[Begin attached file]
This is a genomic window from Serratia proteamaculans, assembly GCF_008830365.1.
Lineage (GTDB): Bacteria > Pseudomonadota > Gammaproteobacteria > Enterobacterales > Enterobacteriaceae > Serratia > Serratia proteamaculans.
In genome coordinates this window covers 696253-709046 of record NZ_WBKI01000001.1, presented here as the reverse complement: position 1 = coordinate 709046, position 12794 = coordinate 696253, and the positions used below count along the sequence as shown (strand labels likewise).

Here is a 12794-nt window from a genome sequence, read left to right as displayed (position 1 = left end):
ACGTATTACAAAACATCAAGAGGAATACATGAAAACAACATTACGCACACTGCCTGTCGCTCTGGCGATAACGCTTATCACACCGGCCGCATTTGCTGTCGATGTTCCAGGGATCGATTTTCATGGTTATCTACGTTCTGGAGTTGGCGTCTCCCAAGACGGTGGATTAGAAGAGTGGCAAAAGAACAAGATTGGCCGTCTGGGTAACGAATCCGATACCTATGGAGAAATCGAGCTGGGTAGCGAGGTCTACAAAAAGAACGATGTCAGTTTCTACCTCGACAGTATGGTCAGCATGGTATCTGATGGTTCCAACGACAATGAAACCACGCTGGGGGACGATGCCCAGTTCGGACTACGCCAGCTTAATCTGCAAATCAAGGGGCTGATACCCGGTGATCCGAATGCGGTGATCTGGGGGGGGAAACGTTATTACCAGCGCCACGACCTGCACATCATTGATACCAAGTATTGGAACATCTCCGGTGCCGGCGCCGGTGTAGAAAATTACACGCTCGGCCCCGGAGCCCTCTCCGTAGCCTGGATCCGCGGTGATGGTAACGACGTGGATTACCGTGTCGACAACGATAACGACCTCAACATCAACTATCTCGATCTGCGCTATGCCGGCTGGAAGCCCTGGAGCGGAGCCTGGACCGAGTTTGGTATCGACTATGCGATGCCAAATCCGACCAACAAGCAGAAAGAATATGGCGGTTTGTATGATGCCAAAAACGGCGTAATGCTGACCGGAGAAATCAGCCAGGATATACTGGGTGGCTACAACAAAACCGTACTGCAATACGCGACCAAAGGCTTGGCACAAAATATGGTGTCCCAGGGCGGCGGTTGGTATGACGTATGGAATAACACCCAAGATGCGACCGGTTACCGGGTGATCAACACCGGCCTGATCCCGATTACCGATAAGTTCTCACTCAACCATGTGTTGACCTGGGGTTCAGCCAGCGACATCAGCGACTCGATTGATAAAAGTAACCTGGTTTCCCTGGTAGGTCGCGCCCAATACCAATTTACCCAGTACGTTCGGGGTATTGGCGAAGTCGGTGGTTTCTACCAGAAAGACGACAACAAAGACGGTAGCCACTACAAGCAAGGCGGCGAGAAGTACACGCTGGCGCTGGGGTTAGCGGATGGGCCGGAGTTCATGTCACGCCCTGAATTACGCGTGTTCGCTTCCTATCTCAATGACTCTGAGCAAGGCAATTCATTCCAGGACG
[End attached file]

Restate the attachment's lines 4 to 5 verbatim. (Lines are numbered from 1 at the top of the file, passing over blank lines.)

Here is a 12794-nt window from a genome sequence, read left to right as displayed (position 1 = left end):
ACGTATTACAAAACATCAAGAGGAATACATGAAAACAACATTACGCACACTGCCTGTCGCTCTGGCGATAACGCTTATCACACCGGCCGCATTTGCTGTCGATGTTCCAGGGATCGATTTTCATGGTTATCTACGTTCTGGAGTTGGCGTCTCCCAAGACGGTGGATTAGAAGAGTGGCAAAAGAACAAGATTGGCCGTCTGGGTAACGAATCCGATACCTATGGAGAAATCGAGCTGGGTAGCGAGGTCTACAAAAAGAACGATGTCAGTTTCTACCTCGACAGTATGGTCAGCATGGTATCTGATGGTTCCAACGACAATGAAACCACGCTGGGGGACGATGCCCAGTTCGGACTACGCCAGCTTAATCTGCAAATCAAGGGGCTGATACCCGGTGATCCGAATGCGGTGATCTGGGGGGGGAAACGTTATTACCAGCGCCACGACCTGCACATCATTGATACCAAGTATTGGAACATCTCCGGTGCCGGCGCCGGTGTAGAAAATTACACGCTCGGCCCCGGAGCCCTCTCCGTAGCCTGGATCCGCGGTGATGGTAACGACGTGGATTACCGTGTCGACAACGATAACGACCTCAACATCAACTATCTCGATCTGCGCTATGCCGGCTGGAAGCCCTGGAGCGGAGCCTGGACCGAGTTTGGTATCGACTATGCGATGCCAAATCCGACCAACAAGCAGAAAGAATATGGCGGTTTGTATGATGCCAAAAACGGCGTAATGCTGACCGGAGAAATCAGCCAGGATATACTGGGTGGCTACAACAAAACCGTACTGCAATACGCGACCAAAGGCTTGGCACAAAATATGGTGTCCCAGGGCGGCGGTTGGTATGACGTATGGAATAACACCCAAGATGCGACCGGTTACCGGGTGATCAACACCGGCCTGATCCCGATTACCGATAAGTTCTCACTCAACCATGTGTTGACCTGGGGTTCAGCCAGCGACATCAGCGACTCGATTGATAAAAGTAACCTGGTTTCCCTGGTAGGTCGCGCCCAATACCAATTTACCCAGTACGTTCGGGGTATTGGCGAAGTCGGTGGTTTCTACCAGAAAGACGACAACAAAGACGGTAGCCACTACAAGCAAGGCGGCGAGAAGTACACGCTGGCGCTGGGGTTAGCGGATGGGCCGGAGTTCATGTCACGCCCTGAATTACGCGTGTTCGCTTCCTATCTCAATGACTCTGAGCAAGGCAATTCATTCCAGGACG